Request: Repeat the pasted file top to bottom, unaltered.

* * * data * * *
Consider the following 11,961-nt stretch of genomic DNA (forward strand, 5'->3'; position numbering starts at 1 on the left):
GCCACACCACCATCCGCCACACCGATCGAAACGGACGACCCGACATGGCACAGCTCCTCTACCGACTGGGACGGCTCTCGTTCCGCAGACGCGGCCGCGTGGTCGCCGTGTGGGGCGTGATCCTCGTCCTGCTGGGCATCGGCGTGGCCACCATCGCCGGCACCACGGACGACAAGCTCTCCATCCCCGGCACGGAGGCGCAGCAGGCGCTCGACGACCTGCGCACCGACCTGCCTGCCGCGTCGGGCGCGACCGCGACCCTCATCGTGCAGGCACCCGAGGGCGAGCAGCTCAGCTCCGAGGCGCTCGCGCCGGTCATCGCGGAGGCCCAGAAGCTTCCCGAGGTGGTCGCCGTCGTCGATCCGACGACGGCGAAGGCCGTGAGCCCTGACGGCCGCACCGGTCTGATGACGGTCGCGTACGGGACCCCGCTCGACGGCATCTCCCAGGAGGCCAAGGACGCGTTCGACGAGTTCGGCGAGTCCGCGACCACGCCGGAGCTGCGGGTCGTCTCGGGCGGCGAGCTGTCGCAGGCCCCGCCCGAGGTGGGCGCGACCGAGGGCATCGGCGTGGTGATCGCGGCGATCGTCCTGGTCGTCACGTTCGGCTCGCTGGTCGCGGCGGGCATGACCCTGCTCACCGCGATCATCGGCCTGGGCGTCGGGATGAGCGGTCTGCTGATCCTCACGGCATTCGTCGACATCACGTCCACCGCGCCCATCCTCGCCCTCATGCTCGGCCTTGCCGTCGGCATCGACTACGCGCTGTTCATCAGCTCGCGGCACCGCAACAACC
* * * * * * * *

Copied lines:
Consider the following 11,961-nt stretch of genomic DNA (forward strand, 5'->3'; position numbering starts at 1 on the left):
GCCACACCACCATCCGCCACACCGATCGAAACGGACGACCCGACATGGCACAGCTCCTCTACCGACTGGGACGGCTCTCGTTCCGCAGACGCGGCCGCGTGGTCGCCGTGTGGGGCGTGATCCTCGTCCTGCTGGGCATCGGCGTGGCCACCATCGCCGGCACCACGGACGACAAGCTCTCCATCCCCGGCACGGAGGCGCAGCAGGCGCTCGACGACCTGCGCACCGACCTGCCTGCCGCGTCGGGCGCGACCGCGACCCTCATCGTGCAGGCACCCGAGGGCGAGCAGCTCAGCTCCGAGGCGCTCGCGCCGGTCATCGCGGAGGCCCAGAAGCTTCCCGAGGTGGTCGCCGTCGTCGATCCGACGACGGCGAAGGCCGTGAGCCCTGACGGCCGCACCGGTCTGATGACGGTCGCGTACGGGACCCCGCTCGACGGCATCTCCCAGGAGGCCAAGGACGCGTTCGACGAGTTCGGCGAGTCCGCGACCACGCCGGAGCTGCGGGTCGTCTCGGGCGGCGAGCTGTCGCAGGCCCCGCCCGAGGTGGGCGCGACCGAGGGCATCGGCGTGGTGATCGCGGCGATCGTCCTGGTCGTCACGTTCGGCTCGCTGGTCGCGGCGGGCATGACCCTGCTCACCGCGATCATCGGCCTGGGCGTCGGGATGAGCGGTCTGCTGATCCTCACGGCATTCGTCGACATCACGTCCACCGCGCCCATCCTCGCCCTCATGCTCGGCCTTGCCGTCGGCATCGACTACGCGCTGTTCATCAGCTCGCGGCACCGCAACAACC